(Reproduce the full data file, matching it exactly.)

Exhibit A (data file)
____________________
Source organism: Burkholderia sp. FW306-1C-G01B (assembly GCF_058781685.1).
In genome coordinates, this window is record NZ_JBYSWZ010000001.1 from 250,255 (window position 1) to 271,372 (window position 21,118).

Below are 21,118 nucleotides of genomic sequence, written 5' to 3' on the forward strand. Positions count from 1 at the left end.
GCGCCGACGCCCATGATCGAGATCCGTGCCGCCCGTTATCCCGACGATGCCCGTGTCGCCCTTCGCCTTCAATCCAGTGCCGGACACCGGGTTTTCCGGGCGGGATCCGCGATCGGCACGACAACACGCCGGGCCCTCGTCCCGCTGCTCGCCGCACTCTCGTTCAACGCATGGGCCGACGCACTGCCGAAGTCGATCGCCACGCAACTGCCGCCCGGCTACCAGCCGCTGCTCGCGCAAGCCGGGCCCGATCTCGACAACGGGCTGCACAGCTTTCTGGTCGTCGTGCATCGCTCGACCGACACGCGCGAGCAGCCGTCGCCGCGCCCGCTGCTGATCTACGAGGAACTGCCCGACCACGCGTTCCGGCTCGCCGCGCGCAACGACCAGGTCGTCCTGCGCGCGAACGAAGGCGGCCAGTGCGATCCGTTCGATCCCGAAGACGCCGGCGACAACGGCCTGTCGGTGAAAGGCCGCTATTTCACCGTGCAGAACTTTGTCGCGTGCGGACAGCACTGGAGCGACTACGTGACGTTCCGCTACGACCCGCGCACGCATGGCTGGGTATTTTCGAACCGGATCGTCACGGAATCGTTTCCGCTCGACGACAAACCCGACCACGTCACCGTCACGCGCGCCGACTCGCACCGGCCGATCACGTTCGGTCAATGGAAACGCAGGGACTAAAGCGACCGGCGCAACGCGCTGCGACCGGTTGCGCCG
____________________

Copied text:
Source organism: Burkholderia sp. FW306-1C-G01B (assembly GCF_058781685.1).
In genome coordinates, this window is record NZ_JBYSWZ010000001.1 from 250,255 (window position 1) to 271,372 (window position 21,118).

Below are 21,118 nucleotides of genomic sequence, written 5' to 3' on the forward strand. Positions count from 1 at the left end.
GCGCCGACGCCCATGATCGAGATCCGTGCCGCCCGTTATCCCGACGATGCCCGTGTCGCCCTTCGCCTTCAATCCAGTGCCGGACACCGGGTTTTCCGGGCGGGATCCGCGATCGGCACGACAACACGCCGGGCCCTCGTCCCGCTGCTCGCCGCACTCTCGTTCAACGCATGGGCCGACGCACTGCCGAAGTCGATCGCCACGCAACTGCCGCCCGGCTACCAGCCGCTGCTCGCGCAAGCCGGGCCCGATCTCGACAACGGGCTGCACAGCTTTCTGGTCGTCGTGCATCGCTCGACCGACACGCGCGAGCAGCCGTCGCCGCGCCCGCTGCTGATCTACGAGGAACTGCCCGACCACGCGTTCCGGCTCGCCGCGCGCAACGACCAGGTCGTCCTGCGCGCGAACGAAGGCGGCCAGTGCGATCCGTTCGATCCCGAAGACGCCGGCGACAACGGCCTGTCGGTGAAAGGCCGCTATTTCACCGTGCAGAACTTTGTCGCGTGCGGACAGCACTGGAGCGACTACGTGACGTTCCGCTACGACCCGCGCACGCATGGCTGGGTATTTTCGAACCGGATCGTCACGGAATCGTTTCCGCTCGACGACAAACCCGACCACGTCACCGTCACGCGCGCCGACTCGCACCGGCCGATCACGTTCGGTCAATGGAAACGCAGGGACTAAAGCGACCGGCGCAACGCGCTGCGACCGGTTGCGCCG